Another night we had an interesting visit to Bear Junkies gay tearoom where government officials had set up an AIDs booth and were doing free HIV testing. I took advantage of it. It’s simple pick of the finger and a wait of five minutes to see if a secondary line appears on the test strip (click the thumbnail on the left to see how it works). It’s an anxious five-minute wait but no second line appeared, so I was all clear. They also test for syphilis which was negative as well. They give you a free gift pack which includes a HIV ribbon bath towel, soap, shampoo, condoms and a massive one litre bottle of lube as a thank-you gesture for taking the test. The government official told me that in the past anyone testing positive had to be immediately reported to the health department and if it was a foreigner he would be open to deportation. Things have thankfully changed and it’s now totally anonymous and not a reason for deportation anymore.
Pokemon and gay apps are the “in thing” at the moment. Every time I opened Grindr and Hornet there were massages waiting from guys wanting to meet up. It was also evident to me that many of the guys are into older foreigners. If you’re into Pokemon then Taipei is perfect. Wherever I went in the city I observed groups of people gathering trying to catch a Pokemon.
Getting around Taipei is quick and convenient. Most people commute using the MRT subway or walk or ride a bike or catch a taxi. English is not widely spoken by taxi drivers, so make sure you keep a card from your hotel with its address on it so that you can get home. Similarly get the hotel staff to write the name in Chinese of any destinations you plan to visit by taxi.
Taipei is a city of contrasts. It has shopping malls, night markets, temples, hot springs, a vibrant club scene, bars, sophisticated hotels, fine restaurants, cafes and street food. There is truly something for everyone. We did lots of sightseeing, all the usual stuff like Taipei 101, Taipei Zoo and Maokong Gondola.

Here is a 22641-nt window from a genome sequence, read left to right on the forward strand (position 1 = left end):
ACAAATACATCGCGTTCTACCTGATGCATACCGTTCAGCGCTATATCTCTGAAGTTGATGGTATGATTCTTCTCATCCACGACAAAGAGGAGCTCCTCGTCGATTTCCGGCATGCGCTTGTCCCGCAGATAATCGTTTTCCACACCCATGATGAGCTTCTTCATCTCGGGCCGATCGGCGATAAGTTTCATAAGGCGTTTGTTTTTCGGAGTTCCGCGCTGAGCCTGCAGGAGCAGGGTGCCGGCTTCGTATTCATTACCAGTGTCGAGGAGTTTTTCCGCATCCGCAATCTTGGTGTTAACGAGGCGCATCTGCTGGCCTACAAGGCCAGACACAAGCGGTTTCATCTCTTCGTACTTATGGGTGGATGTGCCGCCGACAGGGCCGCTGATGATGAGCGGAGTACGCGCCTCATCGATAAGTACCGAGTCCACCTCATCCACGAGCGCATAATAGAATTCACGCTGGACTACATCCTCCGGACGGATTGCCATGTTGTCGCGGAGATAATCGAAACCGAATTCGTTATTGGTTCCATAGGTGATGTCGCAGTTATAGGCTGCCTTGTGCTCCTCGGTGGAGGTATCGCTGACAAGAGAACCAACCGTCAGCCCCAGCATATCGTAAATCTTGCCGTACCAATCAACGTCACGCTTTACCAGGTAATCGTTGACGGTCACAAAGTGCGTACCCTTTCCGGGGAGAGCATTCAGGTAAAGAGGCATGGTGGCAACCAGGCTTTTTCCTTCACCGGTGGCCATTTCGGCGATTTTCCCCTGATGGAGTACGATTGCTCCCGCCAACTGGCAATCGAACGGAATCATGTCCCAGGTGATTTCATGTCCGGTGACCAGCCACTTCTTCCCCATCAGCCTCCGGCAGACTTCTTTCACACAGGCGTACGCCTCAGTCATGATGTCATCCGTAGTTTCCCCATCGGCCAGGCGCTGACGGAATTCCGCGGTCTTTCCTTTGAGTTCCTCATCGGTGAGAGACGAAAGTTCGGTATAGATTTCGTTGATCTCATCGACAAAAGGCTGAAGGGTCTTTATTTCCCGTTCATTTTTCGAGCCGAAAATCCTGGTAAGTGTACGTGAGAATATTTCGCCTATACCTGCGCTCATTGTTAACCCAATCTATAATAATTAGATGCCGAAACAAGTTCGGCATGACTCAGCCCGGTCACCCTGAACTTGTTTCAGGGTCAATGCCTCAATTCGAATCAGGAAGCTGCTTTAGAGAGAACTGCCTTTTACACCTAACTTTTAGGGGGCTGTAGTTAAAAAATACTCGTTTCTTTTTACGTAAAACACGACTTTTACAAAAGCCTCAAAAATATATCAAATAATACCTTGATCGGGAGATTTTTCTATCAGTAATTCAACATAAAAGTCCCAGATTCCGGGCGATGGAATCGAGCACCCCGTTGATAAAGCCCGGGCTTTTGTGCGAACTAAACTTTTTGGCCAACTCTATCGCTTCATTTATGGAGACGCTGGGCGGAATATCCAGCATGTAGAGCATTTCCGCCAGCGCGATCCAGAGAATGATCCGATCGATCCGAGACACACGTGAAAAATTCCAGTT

The food selection is vast, delicious and convenient. We had everything from fine dining to cafe meals and from fast food to street food. I loved the street food as it’s tasty, quick and easy to eat on the go. If the outlet has a massive line up customers out front then the food quality is good and worth lining up for. Surprisingly you get to the head of the queue fairly quickly as the staff are so organised and efficient at taking orders and getting the food out.
Taipei is home to three million people and is known as the San Francisco of the East. It’s tolerant, open and progressive. People mind their own business and aren’t pushing things on you which was a welcome change from Bangkok. Everyone can be themselves without being judged or labelled. Same-sex sexual activity is legal and it is believed gay marriage is poised to become legal. Workplace discrimination based on sexual orientation is banned and the annual gay pride parade attracts more than 80,000 people each year, making Taipei one of Asia’s most gay friendly destinations.
The main reason we added Taiwan to the itinerary was because of my friend from Australia. Ben has a Taiwanese boyfriend, Devon. They wanted to travel down south so that Ben could meet Devon’s family and, if everything went well, ask his parents for their blessing on their gay marriage. As it turned out the parents are very old fashioned and Devon was reluctant and maybe a little scared to tell them. Instead he told them that Ben was his professor from uni LOL and they were on a holiday in Taiwan together. Everything was accepted but mums being mums I’m sure she knows that her son is gay and he’s in a relationship with his uni professor. 🙂 .